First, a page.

The start of the new year has brought many of us renewed vigor after 2020. I encourage you to spend some time reflecting on how you can help your students lower their shields, discover their passions, and grow as servant leaders on your campus.

After spending months teaching a leadership class virtually, I began to reflect on my effectiveness at recognizing when my students have their personal shields up that they use to protect themselves or their personas, and how I could help them lower those shields in order to truly develop as servant leaders.

As advisers, we can begin to help our students by showing them we care about their personal interests and passions, as well as making them feel empowered in our classes. We must comprehend that our middle level students trust no one and will resist even the most genuine offer of friendliness, so we must offer it continuously and never give up if we want them to develop as servant leaders.

Now, you may be asking, “Where do we start?” First, take a look at how authentic you are with your students.

Lowering Their Shields

Your students are very attuned to who is being authentic with them and who is not. When you are authentic, your students see your most genuine self. This leads them to believe that if you are willing to have this level of comfort with them, then they can act the same way with you. Creating this level of comfort is the start of helping your students lower their shields.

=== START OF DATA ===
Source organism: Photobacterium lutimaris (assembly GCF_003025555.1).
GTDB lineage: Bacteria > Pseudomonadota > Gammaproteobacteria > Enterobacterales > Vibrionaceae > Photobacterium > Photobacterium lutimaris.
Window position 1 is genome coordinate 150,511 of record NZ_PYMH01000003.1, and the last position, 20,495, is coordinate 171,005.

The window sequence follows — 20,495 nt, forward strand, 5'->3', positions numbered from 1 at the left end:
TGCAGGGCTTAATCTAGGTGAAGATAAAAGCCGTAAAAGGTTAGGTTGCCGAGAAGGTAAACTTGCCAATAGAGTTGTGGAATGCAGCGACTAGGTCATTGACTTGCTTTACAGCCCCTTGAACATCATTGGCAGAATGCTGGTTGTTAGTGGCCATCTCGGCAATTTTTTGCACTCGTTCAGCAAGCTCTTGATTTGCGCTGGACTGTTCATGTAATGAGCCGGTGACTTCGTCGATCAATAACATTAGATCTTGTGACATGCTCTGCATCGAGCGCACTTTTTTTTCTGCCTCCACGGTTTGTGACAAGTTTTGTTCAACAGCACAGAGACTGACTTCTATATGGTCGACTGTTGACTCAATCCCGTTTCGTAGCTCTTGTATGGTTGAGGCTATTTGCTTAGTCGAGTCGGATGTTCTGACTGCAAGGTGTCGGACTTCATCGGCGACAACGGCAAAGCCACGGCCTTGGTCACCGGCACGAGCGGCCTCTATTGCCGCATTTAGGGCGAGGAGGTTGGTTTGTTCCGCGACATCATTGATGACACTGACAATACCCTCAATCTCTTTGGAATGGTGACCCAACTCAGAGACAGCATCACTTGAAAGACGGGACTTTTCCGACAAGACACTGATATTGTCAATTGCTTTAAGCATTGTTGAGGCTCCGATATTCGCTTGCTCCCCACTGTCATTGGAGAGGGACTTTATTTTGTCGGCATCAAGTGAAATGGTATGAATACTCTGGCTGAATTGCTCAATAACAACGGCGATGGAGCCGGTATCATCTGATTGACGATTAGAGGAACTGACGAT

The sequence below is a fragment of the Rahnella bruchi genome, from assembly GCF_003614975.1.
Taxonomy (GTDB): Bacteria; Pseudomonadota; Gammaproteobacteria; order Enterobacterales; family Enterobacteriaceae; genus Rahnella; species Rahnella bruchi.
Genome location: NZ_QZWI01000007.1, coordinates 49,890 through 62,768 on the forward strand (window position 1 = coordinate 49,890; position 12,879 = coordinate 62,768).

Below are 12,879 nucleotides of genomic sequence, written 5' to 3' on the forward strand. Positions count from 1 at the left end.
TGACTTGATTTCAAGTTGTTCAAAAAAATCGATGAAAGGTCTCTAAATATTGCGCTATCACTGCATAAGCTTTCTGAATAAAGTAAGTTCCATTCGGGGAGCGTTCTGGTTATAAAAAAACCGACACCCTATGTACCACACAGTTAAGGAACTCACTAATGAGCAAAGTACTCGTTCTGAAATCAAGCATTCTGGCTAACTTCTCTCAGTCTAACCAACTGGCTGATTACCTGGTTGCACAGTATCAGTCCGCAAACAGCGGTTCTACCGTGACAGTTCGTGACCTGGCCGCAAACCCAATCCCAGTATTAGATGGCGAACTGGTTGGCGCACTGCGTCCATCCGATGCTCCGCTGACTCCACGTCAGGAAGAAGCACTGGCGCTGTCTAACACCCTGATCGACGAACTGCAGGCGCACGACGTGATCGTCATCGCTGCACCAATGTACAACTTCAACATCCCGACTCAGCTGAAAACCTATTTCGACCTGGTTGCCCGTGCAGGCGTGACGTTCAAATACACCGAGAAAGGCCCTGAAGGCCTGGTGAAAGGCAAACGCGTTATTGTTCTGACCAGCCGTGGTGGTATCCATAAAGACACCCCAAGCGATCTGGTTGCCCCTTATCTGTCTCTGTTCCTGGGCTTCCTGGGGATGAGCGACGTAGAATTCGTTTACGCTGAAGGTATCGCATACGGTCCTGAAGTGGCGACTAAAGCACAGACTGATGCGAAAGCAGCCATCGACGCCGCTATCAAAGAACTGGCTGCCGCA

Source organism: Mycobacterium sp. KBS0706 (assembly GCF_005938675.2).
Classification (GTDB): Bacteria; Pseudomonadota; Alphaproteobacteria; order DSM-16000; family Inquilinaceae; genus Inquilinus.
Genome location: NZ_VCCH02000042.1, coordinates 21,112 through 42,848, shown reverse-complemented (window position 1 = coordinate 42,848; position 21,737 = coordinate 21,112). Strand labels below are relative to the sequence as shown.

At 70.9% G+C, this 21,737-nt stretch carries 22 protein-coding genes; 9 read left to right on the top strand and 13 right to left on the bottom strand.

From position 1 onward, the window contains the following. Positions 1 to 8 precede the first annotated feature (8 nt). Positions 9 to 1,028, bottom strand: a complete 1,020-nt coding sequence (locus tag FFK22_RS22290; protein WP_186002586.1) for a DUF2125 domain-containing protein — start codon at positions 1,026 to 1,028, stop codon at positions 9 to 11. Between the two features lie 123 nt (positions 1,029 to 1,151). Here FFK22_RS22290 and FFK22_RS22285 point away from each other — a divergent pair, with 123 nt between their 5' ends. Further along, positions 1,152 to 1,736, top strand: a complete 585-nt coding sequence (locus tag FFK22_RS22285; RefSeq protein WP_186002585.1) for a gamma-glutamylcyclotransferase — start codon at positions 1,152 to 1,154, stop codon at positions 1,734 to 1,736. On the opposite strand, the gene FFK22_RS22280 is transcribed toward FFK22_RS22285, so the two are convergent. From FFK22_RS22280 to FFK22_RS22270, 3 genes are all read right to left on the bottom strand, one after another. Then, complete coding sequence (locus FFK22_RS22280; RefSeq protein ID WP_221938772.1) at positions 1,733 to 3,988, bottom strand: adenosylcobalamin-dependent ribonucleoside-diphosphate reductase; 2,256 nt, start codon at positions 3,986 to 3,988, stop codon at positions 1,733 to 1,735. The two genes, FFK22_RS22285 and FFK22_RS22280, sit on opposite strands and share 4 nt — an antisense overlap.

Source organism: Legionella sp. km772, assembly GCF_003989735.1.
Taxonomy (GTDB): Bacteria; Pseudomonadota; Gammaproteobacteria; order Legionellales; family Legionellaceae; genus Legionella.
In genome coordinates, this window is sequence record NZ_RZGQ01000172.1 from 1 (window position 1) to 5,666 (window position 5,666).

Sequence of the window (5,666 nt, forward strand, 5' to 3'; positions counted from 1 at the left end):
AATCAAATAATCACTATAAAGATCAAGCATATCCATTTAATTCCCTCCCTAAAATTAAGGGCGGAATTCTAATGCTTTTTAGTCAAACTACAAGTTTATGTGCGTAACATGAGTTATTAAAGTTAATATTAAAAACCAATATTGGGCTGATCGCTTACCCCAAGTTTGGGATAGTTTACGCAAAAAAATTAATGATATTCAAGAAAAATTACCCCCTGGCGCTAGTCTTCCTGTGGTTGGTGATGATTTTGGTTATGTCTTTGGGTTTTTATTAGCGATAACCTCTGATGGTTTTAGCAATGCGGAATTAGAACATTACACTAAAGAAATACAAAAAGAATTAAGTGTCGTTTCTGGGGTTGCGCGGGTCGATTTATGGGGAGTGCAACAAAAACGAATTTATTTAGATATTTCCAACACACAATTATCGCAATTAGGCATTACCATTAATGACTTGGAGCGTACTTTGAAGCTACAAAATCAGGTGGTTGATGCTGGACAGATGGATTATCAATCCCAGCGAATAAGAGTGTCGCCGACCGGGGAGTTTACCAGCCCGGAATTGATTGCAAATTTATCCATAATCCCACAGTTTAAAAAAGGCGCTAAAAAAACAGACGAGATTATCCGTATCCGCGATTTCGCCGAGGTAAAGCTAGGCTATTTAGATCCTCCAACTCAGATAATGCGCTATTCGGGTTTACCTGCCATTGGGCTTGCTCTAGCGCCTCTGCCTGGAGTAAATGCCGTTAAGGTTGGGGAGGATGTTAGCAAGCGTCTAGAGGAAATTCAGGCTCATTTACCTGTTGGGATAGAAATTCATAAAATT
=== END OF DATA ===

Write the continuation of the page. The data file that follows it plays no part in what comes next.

Next, consider additional steps that you can use to help your middle level students lower their shields in order to become confident servant leaders.

  • Laugh at yourself. You are probably thinking, “Why does this matter?” Look at it this way: Many of your students think you are perfect and that you can do no wrong. However, we are all human; we all have our flaws and imperfections. With that said, I want you to begin to admit when you have made a mistake and laugh at yourself in front of students when you do. They need to see that human side of you. They also need to know that it is OK to falter. We all know they will make plenty of mistakes throughout the year, too, and they will need your help with learning how to persevere when things do not go as planned.
  • Take time to listen. Lend a sympathetic ear to their problems, concerns, and successes; give advice when it is appropriate. We all need someone to hear our story. It is more meaningful than you can ever imagine.
  • Avoid acting superior. Your students already know you are the adviser and that you are in charge. Talk to them at the same level you would with an adult. They appreciate that same level of respect more than you know.
  • Be curious about their passions. All of your students are unique individuals, and you should treat them as such. They all have their own passion projects and interests that they are willing to talk about if you are willing to listen. I urge you to be curious when their eyes light up about something they are working on, regardless of whether it’s in or outside of school, and then think about how you can incorporate their passion into your council or chapter.

Discovering Their Passions